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Do Heart Surgery Patients Get Too Many Blood Tests?
The high number of blood tests done before and after heart surgery can sometimes lead to excessive blood loss, possibly causing anemia and the need for a blood transfusion, new research suggests. The study included 1,894 patients who underwent heart surgery at the Cleveland Clinic between January 2012 and June 2012.
A total of 221,498 blood tests were performed from the time the patients first met their heart surgeons until they left the hospital, for an average of 115 tests per patient, according to the study.
The most frequently performed tests were 88,068 blood gas analyses; 39,535 coagulation tests; 30,421 complete blood counts; and 29,374 metabolic panels. Phlebotomy volumes differed between intensive care unit and hospital floors, with median volumes of 332 mL and 118 mL, respectively. The cumulative median volume for the entire hospital stay was 454 mL (about 15 ounces).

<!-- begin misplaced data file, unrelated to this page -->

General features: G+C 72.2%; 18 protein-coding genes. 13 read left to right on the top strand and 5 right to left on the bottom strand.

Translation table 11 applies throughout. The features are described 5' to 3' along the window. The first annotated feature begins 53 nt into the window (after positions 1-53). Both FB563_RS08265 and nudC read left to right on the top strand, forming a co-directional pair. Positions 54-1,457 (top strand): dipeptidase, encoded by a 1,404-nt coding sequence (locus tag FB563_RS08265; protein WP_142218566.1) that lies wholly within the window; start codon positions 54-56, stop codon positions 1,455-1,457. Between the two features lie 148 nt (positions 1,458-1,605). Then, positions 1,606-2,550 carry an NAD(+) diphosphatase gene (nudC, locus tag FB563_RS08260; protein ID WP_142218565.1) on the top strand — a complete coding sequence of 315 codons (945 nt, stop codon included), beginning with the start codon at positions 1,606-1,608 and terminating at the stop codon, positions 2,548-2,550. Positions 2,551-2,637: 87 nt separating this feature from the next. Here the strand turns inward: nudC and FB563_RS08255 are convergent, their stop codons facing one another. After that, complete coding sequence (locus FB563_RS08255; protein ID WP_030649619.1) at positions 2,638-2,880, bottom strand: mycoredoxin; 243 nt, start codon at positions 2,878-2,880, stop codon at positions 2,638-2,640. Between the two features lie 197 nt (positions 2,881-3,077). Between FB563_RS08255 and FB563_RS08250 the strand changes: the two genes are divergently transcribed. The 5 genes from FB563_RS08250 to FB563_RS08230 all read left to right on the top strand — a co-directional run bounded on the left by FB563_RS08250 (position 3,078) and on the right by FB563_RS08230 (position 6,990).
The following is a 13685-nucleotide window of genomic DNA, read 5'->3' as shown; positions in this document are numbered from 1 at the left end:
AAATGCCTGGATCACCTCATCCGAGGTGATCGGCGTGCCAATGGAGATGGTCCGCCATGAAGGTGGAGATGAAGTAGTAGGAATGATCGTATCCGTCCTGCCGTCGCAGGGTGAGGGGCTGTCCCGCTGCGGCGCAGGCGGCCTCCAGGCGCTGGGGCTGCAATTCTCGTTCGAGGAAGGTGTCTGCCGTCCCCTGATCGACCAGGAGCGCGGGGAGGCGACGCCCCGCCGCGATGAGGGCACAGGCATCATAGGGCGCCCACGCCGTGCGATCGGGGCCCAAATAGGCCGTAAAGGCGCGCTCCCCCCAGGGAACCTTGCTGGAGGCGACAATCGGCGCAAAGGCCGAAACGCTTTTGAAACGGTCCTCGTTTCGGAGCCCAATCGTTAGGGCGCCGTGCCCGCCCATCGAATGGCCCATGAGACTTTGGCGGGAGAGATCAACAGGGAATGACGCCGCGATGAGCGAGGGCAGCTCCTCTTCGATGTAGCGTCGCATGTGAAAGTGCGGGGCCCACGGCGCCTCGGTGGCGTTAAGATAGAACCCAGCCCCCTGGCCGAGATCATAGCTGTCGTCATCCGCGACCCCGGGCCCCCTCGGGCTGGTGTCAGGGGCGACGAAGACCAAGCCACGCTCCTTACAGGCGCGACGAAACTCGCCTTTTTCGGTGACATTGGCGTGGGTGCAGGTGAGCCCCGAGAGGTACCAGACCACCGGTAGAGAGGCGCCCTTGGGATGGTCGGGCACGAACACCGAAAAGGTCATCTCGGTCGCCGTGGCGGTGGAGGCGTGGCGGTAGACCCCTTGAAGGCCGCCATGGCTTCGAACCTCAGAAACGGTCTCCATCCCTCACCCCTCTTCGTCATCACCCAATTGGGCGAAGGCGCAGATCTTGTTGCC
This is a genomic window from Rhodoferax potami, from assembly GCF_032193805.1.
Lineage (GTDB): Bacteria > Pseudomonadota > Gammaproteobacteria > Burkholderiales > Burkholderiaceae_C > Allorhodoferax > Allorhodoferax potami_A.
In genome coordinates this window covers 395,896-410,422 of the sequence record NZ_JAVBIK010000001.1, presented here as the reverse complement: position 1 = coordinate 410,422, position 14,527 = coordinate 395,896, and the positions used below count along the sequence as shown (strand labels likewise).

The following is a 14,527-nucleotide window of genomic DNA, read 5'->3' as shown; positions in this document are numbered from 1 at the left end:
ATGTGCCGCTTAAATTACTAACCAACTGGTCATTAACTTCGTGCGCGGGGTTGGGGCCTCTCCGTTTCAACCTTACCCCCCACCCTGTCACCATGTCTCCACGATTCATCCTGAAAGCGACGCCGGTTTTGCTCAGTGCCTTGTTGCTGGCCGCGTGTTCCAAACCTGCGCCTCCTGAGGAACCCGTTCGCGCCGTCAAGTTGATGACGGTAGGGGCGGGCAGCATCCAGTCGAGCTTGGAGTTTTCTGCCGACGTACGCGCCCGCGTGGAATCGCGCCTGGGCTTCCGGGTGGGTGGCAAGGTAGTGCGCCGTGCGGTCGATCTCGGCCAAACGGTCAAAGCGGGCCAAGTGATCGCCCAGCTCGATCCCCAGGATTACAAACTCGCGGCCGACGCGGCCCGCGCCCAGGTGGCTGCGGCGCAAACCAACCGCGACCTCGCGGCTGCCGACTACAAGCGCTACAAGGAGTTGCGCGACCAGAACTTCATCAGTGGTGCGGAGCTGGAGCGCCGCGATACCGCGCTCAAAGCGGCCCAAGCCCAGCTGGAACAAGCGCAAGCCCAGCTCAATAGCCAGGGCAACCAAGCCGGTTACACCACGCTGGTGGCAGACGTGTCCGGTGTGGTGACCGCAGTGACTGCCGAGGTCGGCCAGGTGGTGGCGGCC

The results of the study were published online January 9 prior to print in the March issue of the Annals of Thoracic Surgery.
“We were astonished by the amount of blood taken from our patients for laboratory testing. Total phlebotomy volumes approached 1 to 2 units of red blood cells, which is roughly equivalent to one to two cans of soda,” said study leader Dr. Colleen Koch.
The highest amounts of blood loss occurred among patients undergoing the most complex heart surgeries. The greater the number of laboratory tests and the longer patients stayed in the hospital, the more likely they were to require transfusions.
“Prior research shows that patients who receive blood transfusions during heart surgery have more infections after surgery, spend more time on the ventilator, and die more frequently—even after adjusting for how sick they were prior to surgery,” Koch said.
Patients should ask their doctors whether a specific test is necessary, she advised. Some questions she suggested include: What is the indication for the test? Will it change my care? If so, do you need to do it every day?
“They should inquire whether smaller-volume test tubes could be used for the tests that are deemed necessary. Every attempt should be made to conserve the patient’s own blood —every drop of blood counts,” Koch concluded.
Sources: Medical Xpress; March 2, 2015; and Annals of Thoracic Surgery; January 9, 2015.